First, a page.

[Read more: Complete Utah Jazz playoff coverage]
2. Zone troubles
All of the Mitchell brilliance brought the Jazz to a 21-point lead, which the Clippers came back from in the course of about 12 minutes.
That’s because they threw a zone at the Jazz, and the home team looked completely befuddled. In fact, Synergy Sports tracked the number of zone possessions the Clippers played — 22. The Jazz scored on just five of those possessions, for 13 points.
(For comparison, Jazz scored 93 points on the 74 man possessions in half-court.)
What’s the key to moving the zone? Same as a lot of defenses: make it collapse, and then find the open man.
For example, here’s Mitchell driving against the zone. They do great to screen for him, and he gets the lane. But then he has the opportunity to kick out, and should use it.
This play here is so good! Except that Royce O’Neale passes up his open shot, and kicks it to Mitchell for the one that’s further out.
The other disadvantage of the zone is that it’s not as easy to defensive rebound, because there’s not necessarily a man assigned to box out every offensive player. And with the kind of zone that the Clippers were playing — sometimes with Leonard in the middle — the Jazz could have done better at attacking the glass.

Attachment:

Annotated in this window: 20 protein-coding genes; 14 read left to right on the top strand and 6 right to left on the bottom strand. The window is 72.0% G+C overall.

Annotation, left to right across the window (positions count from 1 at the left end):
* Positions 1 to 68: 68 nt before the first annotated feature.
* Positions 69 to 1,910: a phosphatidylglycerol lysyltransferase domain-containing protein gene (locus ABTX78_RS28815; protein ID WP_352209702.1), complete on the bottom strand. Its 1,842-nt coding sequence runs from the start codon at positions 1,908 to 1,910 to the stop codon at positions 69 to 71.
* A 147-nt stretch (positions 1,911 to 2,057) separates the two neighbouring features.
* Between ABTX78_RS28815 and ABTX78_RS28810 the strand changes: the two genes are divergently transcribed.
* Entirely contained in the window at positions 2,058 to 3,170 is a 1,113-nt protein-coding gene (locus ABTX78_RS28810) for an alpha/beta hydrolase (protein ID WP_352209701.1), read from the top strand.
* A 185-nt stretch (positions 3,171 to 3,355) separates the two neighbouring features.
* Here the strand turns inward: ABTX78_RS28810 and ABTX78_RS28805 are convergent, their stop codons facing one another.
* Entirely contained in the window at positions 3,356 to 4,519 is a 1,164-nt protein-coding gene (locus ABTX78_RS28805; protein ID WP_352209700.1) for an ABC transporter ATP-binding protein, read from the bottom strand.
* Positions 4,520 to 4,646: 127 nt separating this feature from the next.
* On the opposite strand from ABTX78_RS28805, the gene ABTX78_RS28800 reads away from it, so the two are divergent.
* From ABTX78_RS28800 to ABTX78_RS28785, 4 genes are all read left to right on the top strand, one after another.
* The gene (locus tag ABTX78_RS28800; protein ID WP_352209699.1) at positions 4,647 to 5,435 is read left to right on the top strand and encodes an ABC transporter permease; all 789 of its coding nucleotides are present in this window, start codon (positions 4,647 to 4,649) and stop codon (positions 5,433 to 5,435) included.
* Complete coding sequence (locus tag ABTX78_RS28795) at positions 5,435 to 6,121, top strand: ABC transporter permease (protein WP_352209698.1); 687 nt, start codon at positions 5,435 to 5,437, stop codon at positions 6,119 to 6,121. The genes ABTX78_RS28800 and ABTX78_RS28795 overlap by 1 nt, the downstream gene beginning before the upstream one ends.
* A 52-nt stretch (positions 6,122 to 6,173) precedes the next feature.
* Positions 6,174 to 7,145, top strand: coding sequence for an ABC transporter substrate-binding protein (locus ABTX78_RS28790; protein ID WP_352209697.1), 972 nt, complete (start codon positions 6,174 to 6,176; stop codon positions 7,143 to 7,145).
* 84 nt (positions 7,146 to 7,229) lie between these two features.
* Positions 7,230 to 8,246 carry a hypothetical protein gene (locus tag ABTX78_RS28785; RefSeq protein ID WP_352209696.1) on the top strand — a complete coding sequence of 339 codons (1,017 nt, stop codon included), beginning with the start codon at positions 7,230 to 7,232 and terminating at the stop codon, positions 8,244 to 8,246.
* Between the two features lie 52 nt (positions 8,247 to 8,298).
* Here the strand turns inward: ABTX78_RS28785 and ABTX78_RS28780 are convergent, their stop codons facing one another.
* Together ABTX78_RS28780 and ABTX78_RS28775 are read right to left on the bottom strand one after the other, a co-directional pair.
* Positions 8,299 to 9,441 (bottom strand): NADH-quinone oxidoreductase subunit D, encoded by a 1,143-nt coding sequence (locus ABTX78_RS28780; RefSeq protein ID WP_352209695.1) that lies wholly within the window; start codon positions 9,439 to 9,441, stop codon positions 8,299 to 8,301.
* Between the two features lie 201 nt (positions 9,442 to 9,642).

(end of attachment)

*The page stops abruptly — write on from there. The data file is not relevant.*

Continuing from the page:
Like here, Jordan Clarkson throws up a shot, it misses. Rudy Gobert has good rebounding position, but not great rebounding position: it feels like he could have done a little bit more to push Leonard under the basket here. In the end, Leonard’s able to get his hand on the ball.
Given how the Clippers were pretty reluctant to use transition, I might even send a second athletic guy to go try to get that rebound, knowing it’s going to be hard to box him out — I’m thinking O’Neale, to be precise.
In the end, though, I think the Jazz are going to be able to beat the zone pretty easily in the future: they’ll drive, know where the help is coming from now, and kick it out. Mike Conley’s preternatural ability to make the right read every time would also help, but even without him, I think they’ll be fine after some film work.
3. I don’t think the Jazz will be able to win in that way again
So here’s tonight’s Four Factors, from Cleaning The Glass.
You’ll notice that the Jazz lost the rebounding battle, the turnover battle, and the free-throw battle. And yet they won this game by just shooting the absolute lights out of the ball, including over 51% from three.